Jim Buice column: Knee therapy includes unexpected twist
Published 12:00 am Thursday, August 11, 2022
In a quest to explore all avenues before considering knee replacement, I found one that appeared to be noninvasive by following a strict daily regimen.
Hey, I thought, this might be something I can do. One of the components was making nutritional changes, which makes sense and didn’t raise any red flags.
But upon further reflection, I quickly realized “nutrition” is similar to a word that has been far too familiar to me in recent years — “diet.”
Following a steady stream of various diets over recent years related to New Year’s resolutions, I vowed in 2022 to break that vicious cycle.
And I did.
Until now… and I didn’t really see this one coming — especially in the middle of summer.
The overall program includes machines and supplements targeted to reduce inflammation and increase blood flow — along with other devices, including clinical visits, and exercises targeted specifically for the ailing knee.
Then, there’s the nutrition/food consumption element itself, including a Paleo or Anti-Inflammatory diet, that makes it all complete.
Surely, all of this will help, right? If so, it’s all good, even it means another, gulp, diet.
This all goes back to the big-time diet in 2019 when I lost 30 pounds in the first half of that year before gaining back a third of that in the Thanksgiving/Christmas feeding frenzy.
I’ve managed to stay in that range with less intense diets the last two and a half years, considering the challenges of COVID in 2020, followed by blowing out my knee playing tennis and having arthroscopic surgery that year — and being forced to a more sedimentary lifestyle.
Last year, I was able to increase my physical activity, but still favoring the knee and looking for some answers. However, I didn’t feel the need to do another diet to open 2022, but now this.
My wife joined me in the previous diets and will do so again, figuring it can be beneficial to her as well. Plus, we won’t have to have deal with a daily schedule of fixing different meals if we’re in this together.
While trying various recipes, we’ve started visiting a variety of grocery store and reading those frustrating food labels again, and figuring out what’s good, what’s bad and why — even though it’s so hard to get consensus depending on what you read.
For example, are potatoes anti-inflammatory or inflammatory? There are a variety of conflicting online answers, despite credible sources. The search is on for a nutritionist or dietician to assist and make sure it’s a healthy and balanced diet.
If all this makes my knee better, it will all be worth it.
But I sure do miss those burgers, fried seafood, cheesecake, etc.
• • • • •
Like most everyone else, I never thought I’d be “happy” to see gas prices start to dip below $4 a gallon.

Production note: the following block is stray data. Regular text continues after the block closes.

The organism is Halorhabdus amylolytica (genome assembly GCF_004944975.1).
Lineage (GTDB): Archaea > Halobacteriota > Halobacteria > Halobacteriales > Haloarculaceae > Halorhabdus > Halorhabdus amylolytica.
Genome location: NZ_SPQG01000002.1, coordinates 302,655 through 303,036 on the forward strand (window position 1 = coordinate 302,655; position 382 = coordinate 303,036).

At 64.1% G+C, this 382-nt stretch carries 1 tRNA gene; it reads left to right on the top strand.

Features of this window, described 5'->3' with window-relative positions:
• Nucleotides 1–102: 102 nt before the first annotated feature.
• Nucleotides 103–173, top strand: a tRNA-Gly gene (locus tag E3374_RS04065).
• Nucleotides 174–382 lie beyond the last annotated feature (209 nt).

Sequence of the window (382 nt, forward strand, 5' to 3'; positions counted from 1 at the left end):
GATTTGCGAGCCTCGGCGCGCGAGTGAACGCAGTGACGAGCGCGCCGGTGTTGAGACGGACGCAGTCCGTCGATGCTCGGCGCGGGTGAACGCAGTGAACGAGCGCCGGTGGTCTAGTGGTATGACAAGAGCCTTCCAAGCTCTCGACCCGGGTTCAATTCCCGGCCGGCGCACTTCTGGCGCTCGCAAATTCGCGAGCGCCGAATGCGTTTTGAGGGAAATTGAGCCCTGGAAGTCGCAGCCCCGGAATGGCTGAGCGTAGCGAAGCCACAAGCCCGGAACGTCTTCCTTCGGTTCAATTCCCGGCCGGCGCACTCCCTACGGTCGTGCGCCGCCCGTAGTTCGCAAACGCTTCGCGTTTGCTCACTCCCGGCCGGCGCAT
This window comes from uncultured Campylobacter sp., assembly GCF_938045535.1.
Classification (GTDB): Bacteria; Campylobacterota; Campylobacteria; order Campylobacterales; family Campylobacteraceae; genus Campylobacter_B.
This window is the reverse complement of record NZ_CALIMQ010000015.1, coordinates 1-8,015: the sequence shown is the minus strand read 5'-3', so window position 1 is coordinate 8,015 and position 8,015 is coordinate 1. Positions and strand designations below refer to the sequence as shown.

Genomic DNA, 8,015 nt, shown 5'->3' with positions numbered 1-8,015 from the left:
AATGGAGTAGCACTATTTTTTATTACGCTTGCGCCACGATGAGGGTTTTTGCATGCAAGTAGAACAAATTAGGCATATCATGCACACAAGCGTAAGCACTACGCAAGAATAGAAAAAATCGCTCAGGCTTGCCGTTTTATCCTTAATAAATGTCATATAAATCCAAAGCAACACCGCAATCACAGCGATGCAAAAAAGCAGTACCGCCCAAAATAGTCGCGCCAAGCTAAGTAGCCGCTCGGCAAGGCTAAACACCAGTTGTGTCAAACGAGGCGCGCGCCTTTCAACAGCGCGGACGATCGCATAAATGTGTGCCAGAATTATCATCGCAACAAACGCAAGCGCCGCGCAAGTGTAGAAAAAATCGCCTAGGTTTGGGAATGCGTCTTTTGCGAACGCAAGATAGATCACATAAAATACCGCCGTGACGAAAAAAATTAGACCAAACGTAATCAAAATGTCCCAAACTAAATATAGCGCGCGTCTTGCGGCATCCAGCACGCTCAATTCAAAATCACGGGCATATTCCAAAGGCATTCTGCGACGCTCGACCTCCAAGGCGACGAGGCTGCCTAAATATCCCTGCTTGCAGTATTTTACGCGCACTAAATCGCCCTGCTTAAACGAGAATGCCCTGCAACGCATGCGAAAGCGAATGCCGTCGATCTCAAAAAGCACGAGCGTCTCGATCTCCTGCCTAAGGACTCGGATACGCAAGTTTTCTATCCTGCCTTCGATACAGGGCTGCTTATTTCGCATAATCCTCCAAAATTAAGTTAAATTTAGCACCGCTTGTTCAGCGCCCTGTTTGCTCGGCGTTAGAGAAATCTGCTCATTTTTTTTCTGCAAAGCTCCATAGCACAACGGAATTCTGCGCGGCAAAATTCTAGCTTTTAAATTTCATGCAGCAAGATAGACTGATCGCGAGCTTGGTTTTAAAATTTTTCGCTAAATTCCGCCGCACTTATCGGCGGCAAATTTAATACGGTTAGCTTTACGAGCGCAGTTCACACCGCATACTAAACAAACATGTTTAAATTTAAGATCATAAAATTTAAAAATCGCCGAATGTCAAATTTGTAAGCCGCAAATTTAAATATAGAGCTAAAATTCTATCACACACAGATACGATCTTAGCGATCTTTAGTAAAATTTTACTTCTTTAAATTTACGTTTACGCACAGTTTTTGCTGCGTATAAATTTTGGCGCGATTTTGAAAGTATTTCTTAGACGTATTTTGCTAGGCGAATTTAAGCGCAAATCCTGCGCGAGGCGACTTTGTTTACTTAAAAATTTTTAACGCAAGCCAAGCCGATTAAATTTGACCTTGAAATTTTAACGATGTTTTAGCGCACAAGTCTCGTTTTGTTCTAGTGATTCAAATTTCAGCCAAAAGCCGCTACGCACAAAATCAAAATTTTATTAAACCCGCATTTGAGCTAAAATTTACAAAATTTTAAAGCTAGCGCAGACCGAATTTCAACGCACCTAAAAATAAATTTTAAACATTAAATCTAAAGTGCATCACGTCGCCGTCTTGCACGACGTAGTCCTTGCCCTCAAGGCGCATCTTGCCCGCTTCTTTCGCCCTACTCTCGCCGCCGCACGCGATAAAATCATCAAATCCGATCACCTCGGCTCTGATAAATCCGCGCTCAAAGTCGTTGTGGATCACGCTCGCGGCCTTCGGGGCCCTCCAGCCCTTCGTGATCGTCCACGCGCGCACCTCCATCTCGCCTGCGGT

Certainly, I’ve paid more attention than ever to gas prices, always hunting for the best deal, especially when it seemed we were on the way to $5 a gallon a month or two ago.
A few weeks ago, I was driving down U.S. 158 in need of gas. As I came up on the Harris-Teeter across from Tanglewood, I noticed the unleaded gas at that time was $4.19 a gallon, so since I was headed to Ace Hardware in Bermuda Run anyway, I continued to travel west and see if it might be cheaper at Speedway — which is right beside the hardware store.
I saw it was $4.09, so I pulled in to fill up the tank. As I was finishing up, an employee started walking out of the store toward the street and the sign where the gas prices were posted. By the time, I drove over to Ace, I peered across the parking lot to see “4” was replaced by a “3” with “99” following.
Bad timing for sure, right?
But I got more than even last week when I was in northern Davidson County and stumbled upon a convenience store with a price of $3.64 a gallon. Upon entering Clemmons later that day, prices were still in the $3.99 range (but have since gone down).
Let’s just hope the prices keep trending that way.
• • • • •
After seeing all the problems with air travel with passengers enduring long lines and canceled flights, I never thought about similar problems with hotels.
However, on a trip to Pittsburgh last month, we decided to splurge and pay big bucks to get a room a couple of blocks away from PNC Park for a Pirates-Yankees game.
It turned out to be a nightmare. After arriving shortly following the 3 p.m. check-in time, we noticed a line snaking out the front door of the hotel. It took nearly an hour to get to the front desk to learn, as we’d been hearing from others in front of us, that our room wasn’t ready and they would let us know when it was. The problem — staffing shortages, a continuing theme everywhere these days.
So we had to store our bags in a supply room and figure out our next steps. By then, all the restaurants were filling up with long waits — hey, the vaunted Yankees were in town — followed by a storm that dumped rain for more than an hour after we finally found somewhere to eat.
Standing under an awning of a store to stay dry, we finally got a call that our room was ready not far from the start of the game. Luckily, the game was delayed because of the rain, so we were able to get in our room and didn’t miss the first pitch.
Unfortunately, the misery continued in America’s most beautiful ballpark when the Yankees pummeled my Pirates 16-0 — a fitting way to end the day.